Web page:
However, whether or not someone is particularly vulnerable to marijuana addiction heavily relies on their genetic makeup and the particular strain of marijuana smoked.
Marijuana smoked today is much more potent than that which was smoked in decades past, so the argument could be made that marijuana will quickly catch up to tobacco in terms of pure addictiveness.
In short, most people will find tobacco more addictive, at least in the short term. In the long term, there is likely not much difference, and any one person’s subjective experience may vary drastically from this trend.
Marijuana may become more addictive in the future such that it catches up to cigarettes in addictiveness.
Right now, smoking is legal in all U.S. states. However, smoking tobacco is heavily regulated by specific areas and circumstances. For instance, most airports and airlines do not allow smoking, and many restaurants or public places do not permit smoking unless it is in designated areas.
By contrast, marijuana is illegal in some states and legal in others, although it is gaining traction in many public and online discussions. It is likely that marijuana will become legal everywhere, like traditional cigarettes, but face restrictions on the time and place of their usage.
Already, states that permit marijuana smoking only allow it to be done in certain areas or times.
Overall, smoking marijuana and cigarettes are similar in some ways and drastically different in others. They provide very different effects, and marijuana may not be legal in your state as of yet. Be sure to be informed and cautious when deciding whether or not to take up smoking in any form, as both drugs can have lasting health effects regardless of your caution.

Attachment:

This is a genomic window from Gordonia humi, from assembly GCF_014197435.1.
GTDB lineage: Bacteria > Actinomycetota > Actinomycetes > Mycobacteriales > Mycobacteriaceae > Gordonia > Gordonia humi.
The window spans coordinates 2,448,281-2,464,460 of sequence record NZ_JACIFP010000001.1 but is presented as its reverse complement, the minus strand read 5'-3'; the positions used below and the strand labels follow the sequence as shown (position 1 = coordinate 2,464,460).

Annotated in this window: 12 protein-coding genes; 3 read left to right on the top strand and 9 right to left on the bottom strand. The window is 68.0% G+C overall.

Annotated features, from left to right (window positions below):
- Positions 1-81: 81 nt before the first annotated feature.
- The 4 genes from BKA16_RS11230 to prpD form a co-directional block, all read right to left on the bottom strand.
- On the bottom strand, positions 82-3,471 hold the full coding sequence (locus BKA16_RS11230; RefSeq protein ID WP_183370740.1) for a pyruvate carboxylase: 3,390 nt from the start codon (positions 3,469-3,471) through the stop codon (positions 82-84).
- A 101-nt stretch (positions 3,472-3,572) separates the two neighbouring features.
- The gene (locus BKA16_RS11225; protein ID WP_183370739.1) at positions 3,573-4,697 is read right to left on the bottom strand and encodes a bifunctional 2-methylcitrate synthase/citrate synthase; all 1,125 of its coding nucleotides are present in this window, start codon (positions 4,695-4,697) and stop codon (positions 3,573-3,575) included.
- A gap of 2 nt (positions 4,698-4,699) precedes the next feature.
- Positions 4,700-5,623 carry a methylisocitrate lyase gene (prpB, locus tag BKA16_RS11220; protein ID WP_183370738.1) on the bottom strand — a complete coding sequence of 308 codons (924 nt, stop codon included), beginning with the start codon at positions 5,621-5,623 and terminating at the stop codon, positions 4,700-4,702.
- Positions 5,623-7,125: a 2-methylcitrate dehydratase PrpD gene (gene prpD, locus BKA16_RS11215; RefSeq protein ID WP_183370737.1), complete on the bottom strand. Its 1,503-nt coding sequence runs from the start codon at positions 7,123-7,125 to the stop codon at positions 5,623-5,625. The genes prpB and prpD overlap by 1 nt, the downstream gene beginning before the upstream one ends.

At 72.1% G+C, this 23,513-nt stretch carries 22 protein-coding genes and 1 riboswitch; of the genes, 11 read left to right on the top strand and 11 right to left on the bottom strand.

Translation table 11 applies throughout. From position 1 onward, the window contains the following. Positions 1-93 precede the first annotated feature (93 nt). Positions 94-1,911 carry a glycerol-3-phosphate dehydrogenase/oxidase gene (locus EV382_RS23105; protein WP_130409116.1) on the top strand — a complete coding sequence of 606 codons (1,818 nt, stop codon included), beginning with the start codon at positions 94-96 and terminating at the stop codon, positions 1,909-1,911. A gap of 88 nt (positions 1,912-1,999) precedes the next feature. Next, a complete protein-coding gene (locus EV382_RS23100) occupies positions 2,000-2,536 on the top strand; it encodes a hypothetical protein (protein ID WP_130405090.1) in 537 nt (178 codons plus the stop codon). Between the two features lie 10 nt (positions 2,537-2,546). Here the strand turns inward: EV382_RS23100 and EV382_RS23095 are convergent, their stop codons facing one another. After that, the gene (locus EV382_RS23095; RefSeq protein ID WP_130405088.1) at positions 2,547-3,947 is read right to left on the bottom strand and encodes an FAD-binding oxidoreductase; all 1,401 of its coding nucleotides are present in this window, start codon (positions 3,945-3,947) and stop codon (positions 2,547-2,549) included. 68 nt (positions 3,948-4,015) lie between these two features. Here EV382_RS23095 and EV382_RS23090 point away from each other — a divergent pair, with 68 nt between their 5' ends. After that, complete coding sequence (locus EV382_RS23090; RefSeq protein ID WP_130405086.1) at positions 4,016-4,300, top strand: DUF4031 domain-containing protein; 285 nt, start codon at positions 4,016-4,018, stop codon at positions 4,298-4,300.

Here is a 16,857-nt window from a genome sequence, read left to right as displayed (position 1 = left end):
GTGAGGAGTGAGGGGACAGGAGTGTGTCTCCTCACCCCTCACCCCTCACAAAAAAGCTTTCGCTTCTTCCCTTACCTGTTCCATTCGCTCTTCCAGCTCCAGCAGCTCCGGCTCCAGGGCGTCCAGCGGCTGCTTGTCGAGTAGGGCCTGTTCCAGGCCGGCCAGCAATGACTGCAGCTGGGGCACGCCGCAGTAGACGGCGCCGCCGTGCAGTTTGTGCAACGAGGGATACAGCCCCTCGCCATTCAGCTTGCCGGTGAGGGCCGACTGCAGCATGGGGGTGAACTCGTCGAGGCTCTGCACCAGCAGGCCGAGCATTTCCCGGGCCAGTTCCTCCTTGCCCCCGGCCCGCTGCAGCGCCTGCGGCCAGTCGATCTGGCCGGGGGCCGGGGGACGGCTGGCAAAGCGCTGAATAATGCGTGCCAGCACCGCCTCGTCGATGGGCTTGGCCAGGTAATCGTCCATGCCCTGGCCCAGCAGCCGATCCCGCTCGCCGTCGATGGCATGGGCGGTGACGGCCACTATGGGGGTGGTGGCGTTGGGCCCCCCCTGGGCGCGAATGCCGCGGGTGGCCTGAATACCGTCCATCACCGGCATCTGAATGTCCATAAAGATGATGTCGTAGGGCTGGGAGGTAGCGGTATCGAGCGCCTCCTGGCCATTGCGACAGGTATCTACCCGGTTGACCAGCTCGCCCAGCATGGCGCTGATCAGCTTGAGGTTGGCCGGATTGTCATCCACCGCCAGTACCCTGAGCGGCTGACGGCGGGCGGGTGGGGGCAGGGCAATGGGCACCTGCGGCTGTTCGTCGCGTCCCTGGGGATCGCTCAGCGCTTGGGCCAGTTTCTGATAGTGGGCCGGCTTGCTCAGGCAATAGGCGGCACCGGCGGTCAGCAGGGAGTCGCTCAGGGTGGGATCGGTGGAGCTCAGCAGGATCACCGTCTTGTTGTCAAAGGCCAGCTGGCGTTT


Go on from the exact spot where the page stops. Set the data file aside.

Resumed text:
Alcohol and Drug Abuse Institute. Respiratory Effects of Marijuana. from http://adai.uw.edu/marijuana/factsheets/respiratoryeffects.htm
U.S. National Library of Medicine. Damaging Effects of Cannabis Use on the Lungs. from https://www.ncbi.nlm.nih.gov/pubmed/27573646
National Institute on Drug Abuse. Is Nicotine Addictive? from https://www.drugabuse.gov/publications/research-reports/tobacco-nicotine-e-cigarettes/nicotine-addictive
(March, 2019). Marijuana and Lung Health. American Lung Association. from https://www.lung.org/stop-smoking/smoking-facts/marijuana-and-lung-health.html
Kelly, T, (March,1990). Smoked marijuana effects on tobacco cigarette smoking behavior. PubMed. from https://www.ncbi.nlm.nih.gov/pubmed/2319477